From Eswatini to Europe: Chilli sauce company finds global traction

Employees at Black Mamba's factory.

Employees at Black Mamba’s factory.

From its base in Eswatini (formerly known as Swaziland), Black Mamba, a chilli sauce company, is tapping into the growing global demand for spicy tastes and the increasing allure of African foods. To date, it has exported to 15 countries, with the UK, Norway, and Germany standing out as key markets.

Claudia Castellanos, co-founder and CEO of Black Mamba, notes that from its inception, the company aimed its products at the export market. Eswatini, a nation of just 1.2 million residents where over 50% live below the poverty line, offered a limited number of customers.

Originally from Colombia, Claudia first arrived in Eswatini in 2008 through MBAs Without Borders – an organisation that pairs MBA graduates with volunteer consulting roles in developing markets. Initially, she provided consulting for a Swazi homeware brand that collaborated with a network of rural women weavers. After her four-month volunteer role concluded, Claudia decided to stay. In June 2010, she, alongside her future husband Joe, launched Black Mamba.

“After my experience of working in rural areas, I realised I wanted to work with farmers to improve their quality of life through business,” Claudia told How we made it in Africa in an earlier interview. “I took my husband’s business idea of creating a chilli brand and my background in marketing, and we decided to create a for-profit social business that would potentially help me to work with communities.”

Black Mamba procures its chillies, herbs, and peppers from about 100 small-scale farmers trained in organic agricultural practices by a local NGO called Guba. Instead of directly engaging with the farmers, Black Mamba collaborates with Guba, which oversees the farmers and delivers their produce to the company’s factory.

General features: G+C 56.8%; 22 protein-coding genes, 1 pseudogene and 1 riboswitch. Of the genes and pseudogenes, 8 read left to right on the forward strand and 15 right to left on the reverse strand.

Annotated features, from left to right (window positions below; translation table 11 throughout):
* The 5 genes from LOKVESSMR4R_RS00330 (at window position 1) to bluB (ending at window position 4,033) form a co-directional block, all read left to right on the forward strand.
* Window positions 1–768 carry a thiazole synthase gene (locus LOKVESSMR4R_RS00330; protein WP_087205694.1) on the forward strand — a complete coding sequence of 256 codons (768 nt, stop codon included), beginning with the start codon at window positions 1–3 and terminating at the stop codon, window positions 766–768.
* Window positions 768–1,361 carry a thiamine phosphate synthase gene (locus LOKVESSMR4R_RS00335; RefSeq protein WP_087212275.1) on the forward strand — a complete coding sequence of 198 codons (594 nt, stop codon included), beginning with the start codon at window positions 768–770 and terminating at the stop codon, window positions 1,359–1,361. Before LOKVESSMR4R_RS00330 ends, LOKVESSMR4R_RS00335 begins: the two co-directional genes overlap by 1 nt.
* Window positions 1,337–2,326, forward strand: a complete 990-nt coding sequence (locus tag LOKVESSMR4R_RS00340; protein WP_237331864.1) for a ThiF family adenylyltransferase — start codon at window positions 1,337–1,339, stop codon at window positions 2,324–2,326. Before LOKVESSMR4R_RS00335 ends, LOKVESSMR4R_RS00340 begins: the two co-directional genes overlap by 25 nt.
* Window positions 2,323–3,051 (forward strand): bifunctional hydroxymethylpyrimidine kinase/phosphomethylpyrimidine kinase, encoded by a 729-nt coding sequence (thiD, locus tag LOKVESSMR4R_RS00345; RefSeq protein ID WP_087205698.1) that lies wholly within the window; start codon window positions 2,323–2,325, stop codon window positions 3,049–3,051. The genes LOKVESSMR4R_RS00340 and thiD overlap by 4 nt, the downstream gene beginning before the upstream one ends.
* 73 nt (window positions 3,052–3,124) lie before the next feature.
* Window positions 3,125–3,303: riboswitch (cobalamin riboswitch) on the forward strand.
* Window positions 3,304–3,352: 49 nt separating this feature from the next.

“From the beginning, we knew that we wanted to work with small farmers who can help us produce organic ingredients for our products,” said Claudia. “So while Guba wanted to improve food security in Swaziland, Black Mamba came on board to fulfil its second objective – which is to create market access and income for the farmers. It’s a win-win situation.”

“We have agreed contracts and prices signed with Guba and the farmers every year. That way, farmers have a secured sustainable income, and they know how much they are going to earn – a price better than what they will get in the market,” she explained.

Black Mamba originally started in the kitchen of Claudia and Joe, funded by their personal savings. From those humble beginnings, the company has grown significantly. Today, it manufactures approximately 200,000 units annually from its dedicated factory in the town of Matsapha. The company employs a total of 21 staff.

In 2020, Black Mamba received a R9.2 million (about $482,600) investment from American venture capital firm Enygma Ventures.

Defining Black Mamba’s market niche

Black Mamba is marketed as a gourmet product, geared towards “ethical foodies” who value organic ingredients and the company’s commitment to benefiting the community where the products are produced. The use of glass packaging underscores its premium positioning. Claudia says the products are aimed at consumers who “don’t mind paying a premium price for something that they know is doing good to the planet and doing good to communities as well”.